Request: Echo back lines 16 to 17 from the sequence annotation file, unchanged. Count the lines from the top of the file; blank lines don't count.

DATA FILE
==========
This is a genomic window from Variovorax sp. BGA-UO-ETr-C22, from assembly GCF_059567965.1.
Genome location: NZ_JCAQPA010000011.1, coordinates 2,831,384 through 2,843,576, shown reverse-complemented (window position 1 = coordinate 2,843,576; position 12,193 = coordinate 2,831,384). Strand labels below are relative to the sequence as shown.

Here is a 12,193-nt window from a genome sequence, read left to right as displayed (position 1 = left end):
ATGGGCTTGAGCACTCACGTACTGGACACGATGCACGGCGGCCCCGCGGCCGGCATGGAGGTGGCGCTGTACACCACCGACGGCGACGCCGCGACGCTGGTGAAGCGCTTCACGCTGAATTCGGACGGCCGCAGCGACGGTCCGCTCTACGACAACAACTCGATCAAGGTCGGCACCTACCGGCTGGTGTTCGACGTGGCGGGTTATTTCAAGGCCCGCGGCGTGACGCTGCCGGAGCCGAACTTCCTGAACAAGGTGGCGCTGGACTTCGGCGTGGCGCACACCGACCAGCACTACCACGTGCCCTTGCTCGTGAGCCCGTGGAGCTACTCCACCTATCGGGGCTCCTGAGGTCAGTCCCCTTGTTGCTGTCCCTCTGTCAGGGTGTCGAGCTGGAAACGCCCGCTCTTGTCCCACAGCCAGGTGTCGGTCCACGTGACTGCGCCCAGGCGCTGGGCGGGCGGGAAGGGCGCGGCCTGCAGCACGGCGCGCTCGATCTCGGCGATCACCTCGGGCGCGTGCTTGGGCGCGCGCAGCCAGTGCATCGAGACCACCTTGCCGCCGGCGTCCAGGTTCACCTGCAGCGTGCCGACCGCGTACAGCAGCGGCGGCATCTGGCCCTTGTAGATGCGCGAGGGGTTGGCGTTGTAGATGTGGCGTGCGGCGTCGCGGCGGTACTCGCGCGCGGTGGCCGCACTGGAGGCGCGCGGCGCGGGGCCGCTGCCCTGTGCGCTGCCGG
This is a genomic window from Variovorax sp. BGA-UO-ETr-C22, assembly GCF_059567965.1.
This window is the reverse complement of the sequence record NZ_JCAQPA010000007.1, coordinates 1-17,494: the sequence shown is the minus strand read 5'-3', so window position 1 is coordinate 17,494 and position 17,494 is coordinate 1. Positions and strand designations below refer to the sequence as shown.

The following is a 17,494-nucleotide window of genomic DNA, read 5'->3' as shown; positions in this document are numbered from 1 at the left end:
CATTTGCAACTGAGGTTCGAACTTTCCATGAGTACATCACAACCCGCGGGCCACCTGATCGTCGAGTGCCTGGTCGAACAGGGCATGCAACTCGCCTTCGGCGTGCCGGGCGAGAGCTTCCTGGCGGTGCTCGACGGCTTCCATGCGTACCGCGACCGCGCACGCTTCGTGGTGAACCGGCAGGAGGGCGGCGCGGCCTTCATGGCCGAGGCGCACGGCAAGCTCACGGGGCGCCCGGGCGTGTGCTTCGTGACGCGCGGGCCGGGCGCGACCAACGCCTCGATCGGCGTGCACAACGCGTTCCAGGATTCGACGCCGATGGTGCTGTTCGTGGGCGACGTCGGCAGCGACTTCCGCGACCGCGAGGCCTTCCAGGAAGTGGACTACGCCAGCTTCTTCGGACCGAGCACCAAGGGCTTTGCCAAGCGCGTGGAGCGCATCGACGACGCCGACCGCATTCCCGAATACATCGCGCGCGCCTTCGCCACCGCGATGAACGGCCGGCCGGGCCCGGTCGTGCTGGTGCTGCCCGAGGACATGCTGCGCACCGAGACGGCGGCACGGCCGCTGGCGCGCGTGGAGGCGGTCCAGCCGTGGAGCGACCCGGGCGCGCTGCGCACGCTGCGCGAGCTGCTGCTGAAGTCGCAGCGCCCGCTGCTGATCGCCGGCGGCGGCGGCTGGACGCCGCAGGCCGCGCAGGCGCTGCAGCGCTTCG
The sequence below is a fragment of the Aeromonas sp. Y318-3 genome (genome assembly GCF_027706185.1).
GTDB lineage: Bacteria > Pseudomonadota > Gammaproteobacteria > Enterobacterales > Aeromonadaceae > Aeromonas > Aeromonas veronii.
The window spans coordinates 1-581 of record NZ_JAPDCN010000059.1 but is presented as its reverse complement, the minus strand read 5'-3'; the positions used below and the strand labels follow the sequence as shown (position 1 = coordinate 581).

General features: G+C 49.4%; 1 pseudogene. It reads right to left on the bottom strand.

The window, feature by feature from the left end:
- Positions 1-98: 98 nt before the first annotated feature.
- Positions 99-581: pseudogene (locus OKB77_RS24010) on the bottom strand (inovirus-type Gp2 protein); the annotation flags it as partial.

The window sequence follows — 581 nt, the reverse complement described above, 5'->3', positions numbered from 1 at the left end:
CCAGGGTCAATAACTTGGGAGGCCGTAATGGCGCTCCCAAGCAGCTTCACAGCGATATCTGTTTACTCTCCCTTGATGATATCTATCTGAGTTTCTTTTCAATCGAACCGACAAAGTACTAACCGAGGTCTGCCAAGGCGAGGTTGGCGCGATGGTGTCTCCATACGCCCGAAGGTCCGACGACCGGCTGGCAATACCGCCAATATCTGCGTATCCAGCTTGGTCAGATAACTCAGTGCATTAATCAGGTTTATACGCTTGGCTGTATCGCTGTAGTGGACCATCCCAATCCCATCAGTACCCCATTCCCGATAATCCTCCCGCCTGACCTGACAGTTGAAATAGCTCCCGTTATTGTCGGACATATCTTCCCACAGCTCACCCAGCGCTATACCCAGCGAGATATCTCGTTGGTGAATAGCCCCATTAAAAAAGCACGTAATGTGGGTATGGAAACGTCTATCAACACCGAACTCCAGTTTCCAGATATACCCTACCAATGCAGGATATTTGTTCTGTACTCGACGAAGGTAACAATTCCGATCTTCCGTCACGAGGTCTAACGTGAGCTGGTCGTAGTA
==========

The window sequence follows — 581 nt, the reverse complement described above, 5'->3', positions numbered from 1 at the left end:
CCAGGGTCAATAACTTGGGAGGCCGTAATGGCGCTCCCAAGCAGCTTCACAGCGATATCTGTTTACTCTCCCTTGATGATATCTATCTGAGTTTCTTTTCAATCGAACCGACAAAGTACTAACCGAGGTCTGCCAAGGCGAGGTTGGCGCGATGGTGTCTCCATACGCCCGAAGGTCCGACGACCGGCTGGCAATACCGCCAATATCTGCGTATCCAGCTTGGTCAGATAACTCAGTGCATTAATCAGGTTTATACGCTTGGCTGTATCGCTGTAGTGGACCATCCCAATCCCATCAGTACCCCATTCCCGATAATCCTCCCGCCTGACCTGACAGTTGAAATAGCTCCCGTTATTGTCGGACATATCTTCCCACAGCTCACCCAGCGCTATACCCAGCGAGATATCTCGTTGGTGAATAGCCCCATTAAAAAAGCACGTAATGTGGGTATGGAAACGTCTATCAACACCGAACTCCAGTTTCCAGATATACCCTACCAATGCAGGATATTTGTTCTGTACTCGACGAAGGTAACAATTCCGATCTTCCGTCACGAGGTCTAACGTGAGCTGGTCGTAGTA